The Great Battle
At the end of the first moon Turpane had presented Groad with a gift.
A good deal of time had been spent cutting and sewing together a garment that she had especially designed for him. Both she and Groad had long since grown weary of the necessity to constantly wrap his skeletal frame in fresh bandages.
The garment, made from a coarse brown material, consisted of three parts: A pair of long-legged trousers, a long-sleeved vest and a tight-fitting hood. Using thin strips of leather, these were all laced together, and then, in turn, laced to Groad’s gloves and boots. The hood had two holes for the eyes, a flap for the nose and across the mouth area she had placed a row of large cross-stitches.
“You remind me of something I once saw standing in a field of near-ripe vegetables,” said Daleth wryly. “I believe the farmer had placed it there in order to scare off the scavenger birds.
“I like it!” exclaimed Groad ignoring the zin-za’s sardonic remark. He raised his arms and slowly turned on his heels. “It allows me the necessary mobility I require to move about freely in battle. This hood allows me to see much better as well. Selestia’s cloak had the unfortunate habit of limiting my vision. I was at a disadvantage from an attack from the side.”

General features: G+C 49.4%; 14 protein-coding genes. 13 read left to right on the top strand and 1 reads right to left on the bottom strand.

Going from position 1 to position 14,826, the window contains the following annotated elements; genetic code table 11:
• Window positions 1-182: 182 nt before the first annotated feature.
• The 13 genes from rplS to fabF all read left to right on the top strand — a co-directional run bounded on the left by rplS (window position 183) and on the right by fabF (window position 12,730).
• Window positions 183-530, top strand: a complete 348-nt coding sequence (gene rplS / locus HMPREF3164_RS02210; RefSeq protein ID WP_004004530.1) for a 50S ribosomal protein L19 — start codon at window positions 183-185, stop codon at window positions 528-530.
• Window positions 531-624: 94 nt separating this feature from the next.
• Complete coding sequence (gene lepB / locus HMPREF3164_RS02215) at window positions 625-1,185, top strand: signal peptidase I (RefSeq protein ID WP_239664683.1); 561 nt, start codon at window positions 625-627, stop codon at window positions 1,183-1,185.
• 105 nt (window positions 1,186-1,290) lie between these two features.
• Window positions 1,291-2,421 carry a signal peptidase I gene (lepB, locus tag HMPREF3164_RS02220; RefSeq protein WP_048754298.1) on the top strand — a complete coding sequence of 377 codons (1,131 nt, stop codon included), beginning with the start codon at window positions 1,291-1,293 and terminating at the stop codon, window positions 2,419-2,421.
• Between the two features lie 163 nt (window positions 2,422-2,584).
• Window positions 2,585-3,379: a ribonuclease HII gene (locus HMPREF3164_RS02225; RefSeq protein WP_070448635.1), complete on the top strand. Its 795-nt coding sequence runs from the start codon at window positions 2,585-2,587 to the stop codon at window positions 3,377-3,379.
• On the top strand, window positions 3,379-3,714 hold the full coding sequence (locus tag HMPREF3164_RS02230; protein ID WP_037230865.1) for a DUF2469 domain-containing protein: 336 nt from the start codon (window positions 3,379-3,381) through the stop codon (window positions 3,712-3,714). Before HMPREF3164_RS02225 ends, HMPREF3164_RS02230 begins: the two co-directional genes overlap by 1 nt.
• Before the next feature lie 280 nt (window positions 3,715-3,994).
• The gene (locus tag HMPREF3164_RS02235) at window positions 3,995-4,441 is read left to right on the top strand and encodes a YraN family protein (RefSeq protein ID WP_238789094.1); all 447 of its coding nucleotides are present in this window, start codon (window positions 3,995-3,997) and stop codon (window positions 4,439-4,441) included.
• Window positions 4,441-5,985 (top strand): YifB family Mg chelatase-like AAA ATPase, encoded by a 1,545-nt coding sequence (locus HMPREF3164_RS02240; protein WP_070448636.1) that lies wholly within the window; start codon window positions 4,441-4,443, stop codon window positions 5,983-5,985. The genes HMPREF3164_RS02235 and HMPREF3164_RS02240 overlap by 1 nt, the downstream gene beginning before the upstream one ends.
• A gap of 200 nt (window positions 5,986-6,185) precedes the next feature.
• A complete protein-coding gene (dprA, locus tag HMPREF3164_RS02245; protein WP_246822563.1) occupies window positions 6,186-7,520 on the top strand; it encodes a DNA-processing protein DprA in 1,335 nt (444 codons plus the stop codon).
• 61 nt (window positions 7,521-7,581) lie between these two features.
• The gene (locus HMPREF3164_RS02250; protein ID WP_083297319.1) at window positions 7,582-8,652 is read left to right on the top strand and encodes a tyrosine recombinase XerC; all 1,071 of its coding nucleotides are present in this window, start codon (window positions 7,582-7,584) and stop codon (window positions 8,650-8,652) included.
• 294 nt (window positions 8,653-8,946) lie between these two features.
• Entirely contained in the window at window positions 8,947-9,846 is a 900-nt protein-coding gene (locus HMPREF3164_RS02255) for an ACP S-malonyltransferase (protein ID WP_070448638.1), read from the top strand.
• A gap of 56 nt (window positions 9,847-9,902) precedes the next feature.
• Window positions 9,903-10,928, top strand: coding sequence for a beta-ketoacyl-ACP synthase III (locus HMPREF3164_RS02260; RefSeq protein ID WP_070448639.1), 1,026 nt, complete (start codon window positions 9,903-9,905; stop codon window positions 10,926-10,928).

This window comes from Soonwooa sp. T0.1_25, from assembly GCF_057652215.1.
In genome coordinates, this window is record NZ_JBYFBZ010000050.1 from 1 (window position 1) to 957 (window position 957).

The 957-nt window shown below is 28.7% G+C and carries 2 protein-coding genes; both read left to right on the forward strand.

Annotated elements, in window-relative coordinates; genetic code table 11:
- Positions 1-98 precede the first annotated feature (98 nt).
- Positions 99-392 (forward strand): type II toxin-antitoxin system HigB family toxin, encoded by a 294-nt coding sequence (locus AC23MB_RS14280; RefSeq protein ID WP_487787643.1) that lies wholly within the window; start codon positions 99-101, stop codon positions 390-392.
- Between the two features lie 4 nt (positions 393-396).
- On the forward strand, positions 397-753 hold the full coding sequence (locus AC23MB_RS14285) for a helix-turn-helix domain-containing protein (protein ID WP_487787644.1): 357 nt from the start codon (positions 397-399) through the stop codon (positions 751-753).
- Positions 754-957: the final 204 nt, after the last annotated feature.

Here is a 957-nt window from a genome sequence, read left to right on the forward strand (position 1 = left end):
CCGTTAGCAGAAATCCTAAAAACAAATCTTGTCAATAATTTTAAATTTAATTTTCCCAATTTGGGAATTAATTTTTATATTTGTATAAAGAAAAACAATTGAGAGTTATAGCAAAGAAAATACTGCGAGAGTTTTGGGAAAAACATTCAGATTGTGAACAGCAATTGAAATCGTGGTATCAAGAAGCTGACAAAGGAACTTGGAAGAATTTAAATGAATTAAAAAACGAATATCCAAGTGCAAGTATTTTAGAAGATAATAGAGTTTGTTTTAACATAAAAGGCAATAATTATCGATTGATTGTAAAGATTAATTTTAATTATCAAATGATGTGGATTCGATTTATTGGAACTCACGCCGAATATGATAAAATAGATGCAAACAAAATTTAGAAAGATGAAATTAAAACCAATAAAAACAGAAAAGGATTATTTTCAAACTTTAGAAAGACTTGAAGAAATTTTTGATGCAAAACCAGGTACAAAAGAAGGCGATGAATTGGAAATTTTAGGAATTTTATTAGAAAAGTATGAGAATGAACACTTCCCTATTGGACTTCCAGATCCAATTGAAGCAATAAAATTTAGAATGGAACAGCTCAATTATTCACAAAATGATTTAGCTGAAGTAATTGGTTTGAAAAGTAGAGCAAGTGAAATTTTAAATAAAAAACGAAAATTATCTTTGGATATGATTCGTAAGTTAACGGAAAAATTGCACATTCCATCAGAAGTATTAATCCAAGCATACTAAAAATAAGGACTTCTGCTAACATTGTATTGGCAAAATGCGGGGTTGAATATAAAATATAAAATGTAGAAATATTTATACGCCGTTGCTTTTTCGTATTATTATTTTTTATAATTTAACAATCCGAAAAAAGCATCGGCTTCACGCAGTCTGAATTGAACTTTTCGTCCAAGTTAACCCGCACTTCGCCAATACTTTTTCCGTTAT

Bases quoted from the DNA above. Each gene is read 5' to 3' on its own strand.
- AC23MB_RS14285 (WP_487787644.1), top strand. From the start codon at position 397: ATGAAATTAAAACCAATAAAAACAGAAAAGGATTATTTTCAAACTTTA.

“Put this on,” said Turpane handing Groad his sheathed sword. He strapped it onto his back. “How does it feel now?”
Groad walked about in a circle flapping his arms. “Wonderful!”
“Now you remind me of one of those scavenger birds fleeing in terror!” guffawed Daleth.
Groad swiftly drew his sword and started to perform a series of fluid movements. “I was taught this exercise by Kith’s greatest weapons master. It combines a series of attacking and defending strokes. Yet it is almost impossible to distinguish the two apart. And…that is exactly as it should be. For, as the master repeatedly counseled me, ‘The best form of defense is always… offence.’ ”
A group of Artanian soldiers that had been sitting around one of the many campfires that surrounded the keep, immediately stopped their conversation and watched in awe as Groad danced his beautiful ballet of death. Even Daleth, by his silent gaping jaw, admitted that Groad was beyond doubt a proficient swordsman, a true warrior of unmatched skill.
“Wait!” exclaimed Turpane interrupting Groad’s exercise. “You yet lack one final item to make you ready for battle with the Great Dragon.
“And that would be?” asked Groad sheathing his sword.
“This!” said the young Valacian holding out Groad’s necklace of savden.
“My necklace! How?”
“I felt that you may have just been a bit too hasty in discarding it,” she smiled. “I happen to be a rather excellent swimmer. I hope you do not mind, but I took the liberty of resealing the metal tube?”